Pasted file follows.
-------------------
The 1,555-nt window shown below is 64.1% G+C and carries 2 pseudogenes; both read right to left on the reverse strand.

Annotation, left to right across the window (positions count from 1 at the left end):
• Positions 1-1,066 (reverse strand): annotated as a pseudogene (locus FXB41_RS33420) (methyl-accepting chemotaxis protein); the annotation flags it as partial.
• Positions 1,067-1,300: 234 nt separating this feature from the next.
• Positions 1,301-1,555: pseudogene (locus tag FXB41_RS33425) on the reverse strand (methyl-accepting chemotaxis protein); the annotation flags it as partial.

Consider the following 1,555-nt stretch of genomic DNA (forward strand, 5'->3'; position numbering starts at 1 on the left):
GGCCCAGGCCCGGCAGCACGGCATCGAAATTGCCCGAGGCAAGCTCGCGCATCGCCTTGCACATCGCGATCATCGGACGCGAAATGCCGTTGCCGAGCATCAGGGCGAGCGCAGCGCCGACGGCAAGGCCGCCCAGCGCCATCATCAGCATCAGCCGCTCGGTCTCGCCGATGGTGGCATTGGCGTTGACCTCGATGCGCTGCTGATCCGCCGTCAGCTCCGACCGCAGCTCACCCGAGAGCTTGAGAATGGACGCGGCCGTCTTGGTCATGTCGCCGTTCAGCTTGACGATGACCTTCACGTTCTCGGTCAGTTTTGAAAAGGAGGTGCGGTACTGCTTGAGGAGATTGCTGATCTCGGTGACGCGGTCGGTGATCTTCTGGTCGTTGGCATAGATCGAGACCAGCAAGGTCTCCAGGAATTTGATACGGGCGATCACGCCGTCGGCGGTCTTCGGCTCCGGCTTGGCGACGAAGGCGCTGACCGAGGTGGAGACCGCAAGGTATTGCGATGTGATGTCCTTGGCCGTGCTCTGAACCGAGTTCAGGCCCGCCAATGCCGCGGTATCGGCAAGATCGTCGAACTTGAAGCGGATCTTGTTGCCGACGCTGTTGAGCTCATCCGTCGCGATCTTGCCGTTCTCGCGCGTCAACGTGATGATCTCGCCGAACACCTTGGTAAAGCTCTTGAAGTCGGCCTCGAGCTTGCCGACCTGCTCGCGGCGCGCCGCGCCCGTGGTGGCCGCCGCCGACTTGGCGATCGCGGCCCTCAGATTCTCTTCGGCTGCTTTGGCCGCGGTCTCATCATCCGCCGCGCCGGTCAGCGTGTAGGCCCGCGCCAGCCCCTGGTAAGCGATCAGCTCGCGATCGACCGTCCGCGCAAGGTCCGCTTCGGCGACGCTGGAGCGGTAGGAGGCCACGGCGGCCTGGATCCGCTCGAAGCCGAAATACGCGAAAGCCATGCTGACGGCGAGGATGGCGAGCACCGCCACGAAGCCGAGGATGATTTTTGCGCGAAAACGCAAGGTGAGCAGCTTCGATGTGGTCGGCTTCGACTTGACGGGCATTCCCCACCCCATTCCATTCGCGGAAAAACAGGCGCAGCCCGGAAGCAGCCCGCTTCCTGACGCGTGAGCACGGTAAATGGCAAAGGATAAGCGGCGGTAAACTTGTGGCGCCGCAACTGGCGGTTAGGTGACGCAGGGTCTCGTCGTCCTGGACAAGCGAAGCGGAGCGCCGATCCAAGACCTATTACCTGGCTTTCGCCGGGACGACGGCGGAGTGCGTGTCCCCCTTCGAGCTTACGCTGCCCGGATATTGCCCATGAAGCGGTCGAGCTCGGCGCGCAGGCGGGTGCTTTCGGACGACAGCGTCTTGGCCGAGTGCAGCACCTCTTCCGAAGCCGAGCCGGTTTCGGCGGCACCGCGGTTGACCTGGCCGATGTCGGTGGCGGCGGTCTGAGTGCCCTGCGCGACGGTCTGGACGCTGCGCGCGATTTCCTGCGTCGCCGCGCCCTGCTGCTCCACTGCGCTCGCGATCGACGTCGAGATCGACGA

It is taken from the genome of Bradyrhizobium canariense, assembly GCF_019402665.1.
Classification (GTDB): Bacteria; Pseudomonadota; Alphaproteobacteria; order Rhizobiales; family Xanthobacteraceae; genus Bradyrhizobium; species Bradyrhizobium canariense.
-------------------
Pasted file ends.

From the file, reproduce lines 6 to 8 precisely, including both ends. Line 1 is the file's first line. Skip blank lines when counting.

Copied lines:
Consider the following 1,555-nt stretch of genomic DNA (forward strand, 5'->3'; position numbering starts at 1 on the left):
GGCCCAGGCCCGGCAGCACGGCATCGAAATTGCCCGAGGCAAGCTCGCGCATCGCCTTGCACATCGCGATCATCGGACGCGAAATGCCGTTGCCGAGCATCAGGGCGAGCGCAGCGCCGACGGCAAGGCCGCCCAGCGCCATCATCAGCATCAGCCGCTCGGTCTCGCCGATGGTGGCATTGGCGTTGACCTCGATGCGCTGCTGATCCGCCGTCAGCTCCGACCGCAGCTCACCCGAGAGCTTGAGAATGGACGCGGCCGTCTTGGTCATGTCGCCGTTCAGCTTGACGATGACCTTCACGTTCTCGGTCAGTTTTGAAAAGGAGGTGCGGTACTGCTTGAGGAGATTGCTGATCTCGGTGACGCGGTCGGTGATCTTCTGGTCGTTGGCATAGATCGAGACCAGCAAGGTCTCCAGGAATTTGATACGGGCGATCACGCCGTCGGCGGTCTTCGGCTCCGGCTTGGCGACGAAGGCGCTGACCGAGGTGGAGACCGCAAGGTATTGCGATGTGATGTCCTTGGCCGTGCTCTGAACCGAGTTCAGGCCCGCCAATGCCGCGGTATCGGCAAGATCGTCGAACTTGAAGCGGATCTTGTTGCCGACGCTGTTGAGCTCATCCGTCGCGATCTTGCCGTTCTCGCGCGTCAACGTGATGATCTCGCCGAACACCTTGGTAAAGCTCTTGAAGTCGGCCTCGAGCTTGCCGACCTGCTCGCGGCGCGCCGCGCCCGTGGTGGCCGCCGCCGACTTGGCGATCGCGGCCCTCAGATTCTCTTCGGCTGCTTTGGCCGCGGTCTCATCATCCGCCGCGCCGGTCAGCGTGTAGGCCCGCGCCAGCCCCTGGTAAGCGATCAGCTCGCGATCGACCGTCCGCGCAAGGTCCGCTTCGGCGACGCTGGAGCGGTAGGAGGCCACGGCGGCCTGGATCCGCTCGAAGCCGAAATACGCGAAAGCCATGCTGACGGCGAGGATGGCGAGCACCGCCACGAAGCCGAGGATGATTTTTGCGCGAAAACGCAAGGTGAGCAGCTTCGATGTGGTCGGCTTCGACTTGACGGGCATTCCCCACCCCATTCCATTCGCGGAAAAACAGGCGCAGCCCGGAAGCAGCCCGCTTCCTGACGCGTGAGCACGGTAAATGGCAAAGGATAAGCGGCGGTAAACTTGTGGCGCCGCAACTGGCGGTTAGGTGACGCAGGGTCTCGTCGTCCTGGACAAGCGAAGCGGAGCGCCGATCCAAGACCTATTACCTGGCTTTCGCCGGGACGACGGCGGAGTGCGTGTCCCCCTTCGAGCTTACGCTGCCCGGATATTGCCCATGAAGCGGTCGAGCTCGGCGCGCAGGCGGGTGCTTTCGGACGACAGCGTCTTGGCCGAGTGCAGCACCTCTTCCGAAGCCGAGCCGGTTTCGGCGGCACCGCGGTTGACCTGGCCGATGTCGGTGGCGGCGGTCTGAGTGCCCTGCGCGACGGTCTGGACGCTGCGCGCGATTTCCTGCGTCGCCGCGCCCTGCTGCTCCACTGCGCTCGCGATCGACGTCGAGATCGACGA

It is taken from the genome of Bradyrhizobium canariense, assembly GCF_019402665.1.